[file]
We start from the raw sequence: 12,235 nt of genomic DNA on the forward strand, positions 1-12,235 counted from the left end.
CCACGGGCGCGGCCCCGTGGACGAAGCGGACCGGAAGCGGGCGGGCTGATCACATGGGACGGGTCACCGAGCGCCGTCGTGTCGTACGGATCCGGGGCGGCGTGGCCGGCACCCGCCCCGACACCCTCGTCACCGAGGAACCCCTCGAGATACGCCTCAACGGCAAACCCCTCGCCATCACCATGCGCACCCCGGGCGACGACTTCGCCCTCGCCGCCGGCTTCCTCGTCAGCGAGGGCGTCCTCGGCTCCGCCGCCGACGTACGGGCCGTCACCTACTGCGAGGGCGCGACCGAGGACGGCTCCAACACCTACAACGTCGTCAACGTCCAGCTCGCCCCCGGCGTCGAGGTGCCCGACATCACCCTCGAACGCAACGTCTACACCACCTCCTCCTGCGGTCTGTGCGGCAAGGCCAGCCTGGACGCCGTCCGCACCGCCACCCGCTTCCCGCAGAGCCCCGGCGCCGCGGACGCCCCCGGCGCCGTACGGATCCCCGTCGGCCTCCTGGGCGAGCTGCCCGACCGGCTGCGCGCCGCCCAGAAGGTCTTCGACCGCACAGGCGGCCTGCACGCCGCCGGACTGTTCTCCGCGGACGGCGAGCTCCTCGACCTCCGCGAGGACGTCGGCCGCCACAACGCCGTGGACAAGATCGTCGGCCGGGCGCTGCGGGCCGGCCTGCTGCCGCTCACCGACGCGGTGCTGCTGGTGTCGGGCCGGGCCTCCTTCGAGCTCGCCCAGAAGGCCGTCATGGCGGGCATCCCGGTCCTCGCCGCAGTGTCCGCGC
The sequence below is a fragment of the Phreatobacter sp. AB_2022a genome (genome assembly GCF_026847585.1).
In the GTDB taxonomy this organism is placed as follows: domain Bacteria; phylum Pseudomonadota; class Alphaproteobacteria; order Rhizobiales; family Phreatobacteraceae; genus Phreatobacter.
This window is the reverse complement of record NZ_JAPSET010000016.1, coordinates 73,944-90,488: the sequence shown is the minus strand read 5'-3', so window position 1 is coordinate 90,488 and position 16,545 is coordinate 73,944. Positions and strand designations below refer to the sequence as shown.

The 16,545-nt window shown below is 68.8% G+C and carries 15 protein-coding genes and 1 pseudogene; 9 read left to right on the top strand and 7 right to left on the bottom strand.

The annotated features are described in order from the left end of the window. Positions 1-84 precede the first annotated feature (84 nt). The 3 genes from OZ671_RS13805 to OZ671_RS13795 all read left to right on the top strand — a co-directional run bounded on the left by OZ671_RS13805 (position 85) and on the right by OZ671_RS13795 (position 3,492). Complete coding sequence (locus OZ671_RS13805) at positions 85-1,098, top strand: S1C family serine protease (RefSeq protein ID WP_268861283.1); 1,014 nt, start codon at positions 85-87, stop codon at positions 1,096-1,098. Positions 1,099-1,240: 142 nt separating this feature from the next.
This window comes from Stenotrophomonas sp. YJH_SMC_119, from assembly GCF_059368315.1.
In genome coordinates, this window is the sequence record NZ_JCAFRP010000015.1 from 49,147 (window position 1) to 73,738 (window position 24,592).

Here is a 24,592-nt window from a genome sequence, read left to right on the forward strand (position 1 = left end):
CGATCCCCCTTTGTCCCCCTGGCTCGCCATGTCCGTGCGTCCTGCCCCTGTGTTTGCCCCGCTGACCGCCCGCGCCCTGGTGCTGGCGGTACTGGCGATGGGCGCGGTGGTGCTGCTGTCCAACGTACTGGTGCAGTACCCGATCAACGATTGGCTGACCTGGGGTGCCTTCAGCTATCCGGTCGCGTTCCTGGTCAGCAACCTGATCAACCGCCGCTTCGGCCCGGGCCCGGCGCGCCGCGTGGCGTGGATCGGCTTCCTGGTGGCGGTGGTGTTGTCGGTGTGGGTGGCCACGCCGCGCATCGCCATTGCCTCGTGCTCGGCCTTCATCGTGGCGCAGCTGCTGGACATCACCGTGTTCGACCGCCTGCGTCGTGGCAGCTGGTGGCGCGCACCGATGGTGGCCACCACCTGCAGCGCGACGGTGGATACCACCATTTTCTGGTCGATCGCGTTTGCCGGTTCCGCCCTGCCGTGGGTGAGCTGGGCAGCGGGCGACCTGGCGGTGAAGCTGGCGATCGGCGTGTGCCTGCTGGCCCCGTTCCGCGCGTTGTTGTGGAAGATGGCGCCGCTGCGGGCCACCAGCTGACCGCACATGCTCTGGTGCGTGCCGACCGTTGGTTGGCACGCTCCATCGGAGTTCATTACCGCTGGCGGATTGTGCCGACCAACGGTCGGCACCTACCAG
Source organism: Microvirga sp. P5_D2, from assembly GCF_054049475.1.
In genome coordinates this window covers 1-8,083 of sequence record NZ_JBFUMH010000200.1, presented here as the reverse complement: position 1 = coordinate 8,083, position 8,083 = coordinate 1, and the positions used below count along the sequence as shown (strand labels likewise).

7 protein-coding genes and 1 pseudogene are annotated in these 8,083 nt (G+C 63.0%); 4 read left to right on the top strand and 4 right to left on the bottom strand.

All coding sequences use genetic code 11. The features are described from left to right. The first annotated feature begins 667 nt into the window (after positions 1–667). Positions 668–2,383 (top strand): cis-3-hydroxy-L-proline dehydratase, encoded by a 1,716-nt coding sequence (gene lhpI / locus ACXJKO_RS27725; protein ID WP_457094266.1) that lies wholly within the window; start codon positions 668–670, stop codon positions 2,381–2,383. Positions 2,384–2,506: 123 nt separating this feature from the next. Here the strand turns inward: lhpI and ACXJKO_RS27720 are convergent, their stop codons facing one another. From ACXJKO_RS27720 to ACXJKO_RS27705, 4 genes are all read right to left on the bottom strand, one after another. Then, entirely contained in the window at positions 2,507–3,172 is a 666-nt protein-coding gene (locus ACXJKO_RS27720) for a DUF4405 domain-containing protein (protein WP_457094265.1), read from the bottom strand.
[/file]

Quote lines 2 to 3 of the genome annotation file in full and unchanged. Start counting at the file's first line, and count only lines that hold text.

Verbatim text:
CCACGGGCGCGGCCCCGTGGACGAAGCGGACCGGAAGCGGGCGGGCTGATCACATGGGACGGGTCACCGAGCGCCGTCGTGTCGTACGGATCCGGGGCGGCGTGGCCGGCACCCGCCCCGACACCCTCGTCACCGAGGAACCCCTCGAGATACGCCTCAACGGCAAACCCCTCGCCATCACCATGCGCACCCCGGGCGACGACTTCGCCCTCGCCGCCGGCTTCCTCGTCAGCGAGGGCGTCCTCGGCTCCGCCGCCGACGTACGGGCCGTCACCTACTGCGAGGGCGCGACCGAGGACGGCTCCAACACCTACAACGTCGTCAACGTCCAGCTCGCCCCCGGCGTCGAGGTGCCCGACATCACCCTCGAACGCAACGTCTACACCACCTCCTCCTGCGGTCTGTGCGGCAAGGCCAGCCTGGACGCCGTCCGCACCGCCACCCGCTTCCCGCAGAGCCCCGGCGCCGCGGACGCCCCCGGCGCCGTACGGATCCCCGTCGGCCTCCTGGGCGAGCTGCCCGACCGGCTGCGCGCCGCCCAGAAGGTCTTCGACCGCACAGGCGGCCTGCACGCCGCCGGACTGTTCTCCGCGGACGGCGAGCTCCTCGACCTCCGCGAGGACGTCGGCCGCCACAACGCCGTGGACAAGATCGTCGGCCGGGCGCTGCGGGCCGGCCTGCTGCCGCTCACCGACGCGGTGCTGCTGGTGTCGGGCCGGGCCTCCTTCGAGCTCGCCCAGAAGGCCGTCATGGCGGGCATCCCGGTCCTCGCCGCAGTGTCCGCGC
The sequence below is a fragment of the Phreatobacter sp. AB_2022a genome (genome assembly GCF_026847585.1).